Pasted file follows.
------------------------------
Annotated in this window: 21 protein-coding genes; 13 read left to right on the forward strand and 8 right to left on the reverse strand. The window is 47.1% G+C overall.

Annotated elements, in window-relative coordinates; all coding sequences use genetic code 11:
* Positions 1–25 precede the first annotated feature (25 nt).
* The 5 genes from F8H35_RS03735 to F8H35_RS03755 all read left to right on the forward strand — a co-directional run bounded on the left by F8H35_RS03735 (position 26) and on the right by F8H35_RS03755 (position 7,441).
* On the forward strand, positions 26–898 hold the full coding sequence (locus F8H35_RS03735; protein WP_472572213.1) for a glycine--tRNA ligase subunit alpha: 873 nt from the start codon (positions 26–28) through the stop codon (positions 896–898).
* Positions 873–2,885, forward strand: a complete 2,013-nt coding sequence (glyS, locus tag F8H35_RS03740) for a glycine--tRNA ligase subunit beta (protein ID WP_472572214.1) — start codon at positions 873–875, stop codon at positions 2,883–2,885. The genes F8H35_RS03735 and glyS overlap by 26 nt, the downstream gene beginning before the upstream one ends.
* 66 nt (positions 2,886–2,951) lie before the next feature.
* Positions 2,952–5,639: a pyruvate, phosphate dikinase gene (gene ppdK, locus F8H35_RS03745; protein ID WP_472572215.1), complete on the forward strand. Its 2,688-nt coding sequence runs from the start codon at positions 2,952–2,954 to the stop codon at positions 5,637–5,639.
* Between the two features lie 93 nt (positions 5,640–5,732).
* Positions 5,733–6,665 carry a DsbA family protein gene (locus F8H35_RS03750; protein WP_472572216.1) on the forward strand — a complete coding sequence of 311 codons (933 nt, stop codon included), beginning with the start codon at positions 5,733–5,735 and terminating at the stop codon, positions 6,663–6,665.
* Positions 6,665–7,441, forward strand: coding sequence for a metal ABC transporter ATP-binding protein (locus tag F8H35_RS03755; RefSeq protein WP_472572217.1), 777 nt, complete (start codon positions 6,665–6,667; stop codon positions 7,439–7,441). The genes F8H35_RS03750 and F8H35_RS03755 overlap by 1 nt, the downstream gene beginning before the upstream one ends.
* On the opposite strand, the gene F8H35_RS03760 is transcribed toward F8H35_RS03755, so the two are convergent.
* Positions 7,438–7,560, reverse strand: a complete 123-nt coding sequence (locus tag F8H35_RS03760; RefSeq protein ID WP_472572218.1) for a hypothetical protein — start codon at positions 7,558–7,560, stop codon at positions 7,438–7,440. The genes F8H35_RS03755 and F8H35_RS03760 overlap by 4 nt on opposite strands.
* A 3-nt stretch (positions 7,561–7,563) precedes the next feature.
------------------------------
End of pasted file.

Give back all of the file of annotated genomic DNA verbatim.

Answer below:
Annotated in this window: 21 protein-coding genes; 13 read left to right on the forward strand and 8 right to left on the reverse strand. The window is 47.1% G+C overall.

Annotated elements, in window-relative coordinates; all coding sequences use genetic code 11:
* Positions 1–25 precede the first annotated feature (25 nt).
* The 5 genes from F8H35_RS03735 to F8H35_RS03755 all read left to right on the forward strand — a co-directional run bounded on the left by F8H35_RS03735 (position 26) and on the right by F8H35_RS03755 (position 7,441).
* On the forward strand, positions 26–898 hold the full coding sequence (locus F8H35_RS03735; protein WP_472572213.1) for a glycine--tRNA ligase subunit alpha: 873 nt from the start codon (positions 26–28) through the stop codon (positions 896–898).
* Positions 873–2,885, forward strand: a complete 2,013-nt coding sequence (glyS, locus tag F8H35_RS03740) for a glycine--tRNA ligase subunit beta (protein ID WP_472572214.1) — start codon at positions 873–875, stop codon at positions 2,883–2,885. The genes F8H35_RS03735 and glyS overlap by 26 nt, the downstream gene beginning before the upstream one ends.
* 66 nt (positions 2,886–2,951) lie before the next feature.
* Positions 2,952–5,639: a pyruvate, phosphate dikinase gene (gene ppdK, locus F8H35_RS03745; protein ID WP_472572215.1), complete on the forward strand. Its 2,688-nt coding sequence runs from the start codon at positions 2,952–2,954 to the stop codon at positions 5,637–5,639.
* Between the two features lie 93 nt (positions 5,640–5,732).
* Positions 5,733–6,665 carry a DsbA family protein gene (locus F8H35_RS03750; protein WP_472572216.1) on the forward strand — a complete coding sequence of 311 codons (933 nt, stop codon included), beginning with the start codon at positions 5,733–5,735 and terminating at the stop codon, positions 6,663–6,665.
* Positions 6,665–7,441, forward strand: coding sequence for a metal ABC transporter ATP-binding protein (locus tag F8H35_RS03755; RefSeq protein WP_472572217.1), 777 nt, complete (start codon positions 6,665–6,667; stop codon positions 7,439–7,441). The genes F8H35_RS03750 and F8H35_RS03755 overlap by 1 nt, the downstream gene beginning before the upstream one ends.
* On the opposite strand, the gene F8H35_RS03760 is transcribed toward F8H35_RS03755, so the two are convergent.
* Positions 7,438–7,560, reverse strand: a complete 123-nt coding sequence (locus tag F8H35_RS03760; RefSeq protein ID WP_472572218.1) for a hypothetical protein — start codon at positions 7,558–7,560, stop codon at positions 7,438–7,440. The genes F8H35_RS03755 and F8H35_RS03760 overlap by 4 nt on opposite strands.
* A 3-nt stretch (positions 7,561–7,563) precedes the next feature.